“Sun Choke” is certainly not for everyone. It’s an intentionally ambiguous, atmospheric little horror film that only gets more thoroughly unpleasant as it goes along.
Sarah Hagan, best known as supporting character Millie on “Freaks and Geeks,” stars as Janie, a troubled young woman trying to recover from some unseen horrific incident that caused a total psychotic break. Horror legend Barbara Crampton (“Re-Animator,” “From Beyond“) plays her live-in caretaker Irma, and subjects Janie to a rather strange holistic regimen as a means of getting better.
For the most part, Janie is not permitted to leave her home in the Hollywood Hills, but when she starts making some progress, Irma lets her out for a couple hours a day, and that’s when things get really strange. In this free time, Janie develops a dangerous obsession with a random woman and everything soon spirals out of control.
“Sun Choke” would be nothing without its lead performances — Hagan is spectacular in her first real leading role, and fans of “Freaks and Geeks” will be overjoyed to see her playing so against type. She is equal parts unsettling and sympathetic, as we gradually learn more and more about her past traumas and why acts the way that she does. Barbara Crampton, who recently starred in 2011’s excellent “You’re Next,” delivers a more subtle but equally gripping performance as her overbearing caretaker, and the chemistry between the two is outstanding.
There’s nothing supernatural or other-worldly here — the horror is all psychological and practical. At times, it feels like a voyeuristic stalker thriller akin to “Maniac,” and others it’s a purely hypnotic, visually stimulating and dreadful nightmare like something out of David Lynch’s ouvre. The excellent, mood-setting score properly accents all the dread, hitting the crescendos at just the right moment for maximum effect.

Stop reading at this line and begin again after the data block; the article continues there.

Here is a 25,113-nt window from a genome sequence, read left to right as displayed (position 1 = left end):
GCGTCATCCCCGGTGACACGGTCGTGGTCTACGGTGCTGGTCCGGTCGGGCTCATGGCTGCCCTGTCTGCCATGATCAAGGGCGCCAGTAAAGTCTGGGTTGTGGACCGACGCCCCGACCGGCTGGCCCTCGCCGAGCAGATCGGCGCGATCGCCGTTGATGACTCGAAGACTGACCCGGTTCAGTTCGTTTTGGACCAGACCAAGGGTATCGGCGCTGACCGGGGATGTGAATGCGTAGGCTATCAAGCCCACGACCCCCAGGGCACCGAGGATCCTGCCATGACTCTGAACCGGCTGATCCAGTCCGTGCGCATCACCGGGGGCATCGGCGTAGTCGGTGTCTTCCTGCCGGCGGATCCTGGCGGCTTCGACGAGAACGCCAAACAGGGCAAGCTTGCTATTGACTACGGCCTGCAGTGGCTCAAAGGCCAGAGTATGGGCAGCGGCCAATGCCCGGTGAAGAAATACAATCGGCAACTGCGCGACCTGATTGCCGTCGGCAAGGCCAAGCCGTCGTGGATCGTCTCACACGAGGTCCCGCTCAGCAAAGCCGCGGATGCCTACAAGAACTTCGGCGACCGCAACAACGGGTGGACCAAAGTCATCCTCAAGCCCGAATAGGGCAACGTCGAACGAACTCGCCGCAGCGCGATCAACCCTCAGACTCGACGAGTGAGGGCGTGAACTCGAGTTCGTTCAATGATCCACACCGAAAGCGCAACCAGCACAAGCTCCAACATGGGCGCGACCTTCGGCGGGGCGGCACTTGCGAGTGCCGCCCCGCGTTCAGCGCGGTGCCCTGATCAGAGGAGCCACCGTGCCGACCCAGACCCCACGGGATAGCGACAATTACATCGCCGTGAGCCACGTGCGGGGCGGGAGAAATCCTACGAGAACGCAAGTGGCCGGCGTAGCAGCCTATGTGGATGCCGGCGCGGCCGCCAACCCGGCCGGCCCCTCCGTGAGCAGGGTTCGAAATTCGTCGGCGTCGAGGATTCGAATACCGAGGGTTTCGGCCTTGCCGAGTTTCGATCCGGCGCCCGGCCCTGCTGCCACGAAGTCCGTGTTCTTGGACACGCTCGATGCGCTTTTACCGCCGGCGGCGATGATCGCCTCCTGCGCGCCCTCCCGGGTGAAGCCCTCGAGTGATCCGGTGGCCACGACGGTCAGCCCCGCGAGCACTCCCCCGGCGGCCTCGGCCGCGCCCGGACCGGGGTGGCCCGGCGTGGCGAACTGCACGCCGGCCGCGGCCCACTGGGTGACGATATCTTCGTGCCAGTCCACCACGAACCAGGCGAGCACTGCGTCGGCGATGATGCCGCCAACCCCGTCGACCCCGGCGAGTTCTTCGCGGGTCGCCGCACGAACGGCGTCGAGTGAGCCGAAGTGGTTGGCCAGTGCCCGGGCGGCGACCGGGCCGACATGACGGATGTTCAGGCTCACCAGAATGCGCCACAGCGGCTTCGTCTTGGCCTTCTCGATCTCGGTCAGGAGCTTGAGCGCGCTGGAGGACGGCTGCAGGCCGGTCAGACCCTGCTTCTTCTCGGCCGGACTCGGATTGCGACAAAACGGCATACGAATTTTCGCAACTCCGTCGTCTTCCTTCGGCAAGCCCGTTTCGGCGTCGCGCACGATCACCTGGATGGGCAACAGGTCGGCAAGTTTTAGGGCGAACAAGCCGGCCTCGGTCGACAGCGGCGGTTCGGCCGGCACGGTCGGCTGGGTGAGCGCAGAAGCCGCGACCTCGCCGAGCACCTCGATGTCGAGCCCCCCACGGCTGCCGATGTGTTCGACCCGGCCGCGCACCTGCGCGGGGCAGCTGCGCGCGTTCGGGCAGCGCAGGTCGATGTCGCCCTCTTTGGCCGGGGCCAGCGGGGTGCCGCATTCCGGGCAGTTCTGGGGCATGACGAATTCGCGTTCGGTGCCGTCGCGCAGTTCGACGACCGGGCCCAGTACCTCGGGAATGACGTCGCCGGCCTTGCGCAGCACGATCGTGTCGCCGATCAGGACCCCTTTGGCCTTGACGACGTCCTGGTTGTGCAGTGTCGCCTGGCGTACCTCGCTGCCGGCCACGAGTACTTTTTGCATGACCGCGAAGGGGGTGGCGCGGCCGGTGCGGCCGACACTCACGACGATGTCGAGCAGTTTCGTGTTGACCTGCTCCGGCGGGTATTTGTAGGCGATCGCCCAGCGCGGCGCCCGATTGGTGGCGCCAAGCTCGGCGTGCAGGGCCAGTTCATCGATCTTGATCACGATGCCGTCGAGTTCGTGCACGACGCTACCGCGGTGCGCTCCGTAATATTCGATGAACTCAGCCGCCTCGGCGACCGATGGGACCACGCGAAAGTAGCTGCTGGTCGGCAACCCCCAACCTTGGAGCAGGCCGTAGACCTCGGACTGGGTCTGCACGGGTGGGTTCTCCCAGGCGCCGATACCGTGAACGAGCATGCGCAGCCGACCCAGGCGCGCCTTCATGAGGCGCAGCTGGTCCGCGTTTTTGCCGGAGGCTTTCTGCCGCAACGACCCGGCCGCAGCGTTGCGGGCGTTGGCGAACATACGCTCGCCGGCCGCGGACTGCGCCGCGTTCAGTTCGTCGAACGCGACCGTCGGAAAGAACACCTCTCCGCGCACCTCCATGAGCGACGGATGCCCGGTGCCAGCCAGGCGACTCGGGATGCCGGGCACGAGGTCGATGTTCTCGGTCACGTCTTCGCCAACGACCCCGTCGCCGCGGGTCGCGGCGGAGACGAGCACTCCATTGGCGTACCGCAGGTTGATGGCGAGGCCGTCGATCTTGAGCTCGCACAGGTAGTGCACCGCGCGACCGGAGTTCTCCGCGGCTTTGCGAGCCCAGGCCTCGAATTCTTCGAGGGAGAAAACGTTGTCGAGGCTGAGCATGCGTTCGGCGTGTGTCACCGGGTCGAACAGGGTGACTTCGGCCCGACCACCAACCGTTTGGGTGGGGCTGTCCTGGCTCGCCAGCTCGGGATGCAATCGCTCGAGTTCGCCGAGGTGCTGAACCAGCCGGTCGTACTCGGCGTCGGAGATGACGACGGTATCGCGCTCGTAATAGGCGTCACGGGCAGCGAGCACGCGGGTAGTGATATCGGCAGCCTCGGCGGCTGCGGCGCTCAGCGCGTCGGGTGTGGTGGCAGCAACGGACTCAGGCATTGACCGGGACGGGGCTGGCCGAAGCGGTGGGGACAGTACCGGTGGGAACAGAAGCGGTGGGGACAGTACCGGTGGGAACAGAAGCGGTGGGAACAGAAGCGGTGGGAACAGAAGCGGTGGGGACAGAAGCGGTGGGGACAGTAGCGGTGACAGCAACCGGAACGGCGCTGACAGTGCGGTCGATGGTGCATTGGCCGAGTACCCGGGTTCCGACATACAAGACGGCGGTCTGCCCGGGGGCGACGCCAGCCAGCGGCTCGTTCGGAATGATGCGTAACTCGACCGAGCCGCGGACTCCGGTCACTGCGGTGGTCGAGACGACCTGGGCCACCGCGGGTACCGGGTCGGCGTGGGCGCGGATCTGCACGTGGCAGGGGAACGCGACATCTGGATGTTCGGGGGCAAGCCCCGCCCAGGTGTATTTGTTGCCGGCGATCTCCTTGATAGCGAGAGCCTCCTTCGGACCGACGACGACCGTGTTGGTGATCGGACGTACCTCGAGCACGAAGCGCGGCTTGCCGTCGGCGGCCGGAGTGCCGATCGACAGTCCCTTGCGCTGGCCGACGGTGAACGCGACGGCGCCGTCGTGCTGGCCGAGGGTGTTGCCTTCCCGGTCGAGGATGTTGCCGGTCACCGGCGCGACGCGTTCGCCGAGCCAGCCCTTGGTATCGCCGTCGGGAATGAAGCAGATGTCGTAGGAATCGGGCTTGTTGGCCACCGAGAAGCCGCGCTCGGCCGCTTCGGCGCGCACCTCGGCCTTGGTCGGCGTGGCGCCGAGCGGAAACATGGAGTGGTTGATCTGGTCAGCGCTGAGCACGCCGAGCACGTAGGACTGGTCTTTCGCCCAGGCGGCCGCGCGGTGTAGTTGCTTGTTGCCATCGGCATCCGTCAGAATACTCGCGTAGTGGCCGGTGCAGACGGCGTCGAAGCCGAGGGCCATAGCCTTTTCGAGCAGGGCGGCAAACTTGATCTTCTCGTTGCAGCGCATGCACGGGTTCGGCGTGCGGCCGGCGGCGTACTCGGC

There’s a surreal, dreamlike quality that coats the film that helps make things more mysterious and compelling. For a film that gets so ugly, it’s surprisingly nice to look at — cinematographer Matthew Rudenberg and director Ben Cresciman bathe the film in sunlight and totally master the use of the ethereal.
Plot details and background information are purposefully vague — the movie is really about Janie’s mental breakdown and what happens as result of it. As she dives deeper into her psychosis, the real horror begins, and it’s not afraid to go there. Things get bloody.
“Sun Choke” is a film that horror fans will love, but that general audiences might not have the patience for. It’s an abstract, psychological headtrip anchored by great performances and some truly cringeworthy, gory moments.
Check out the trailer below.
“Sun Choke” just had its world premiere at the Stanley Film Festival, release date TBA.
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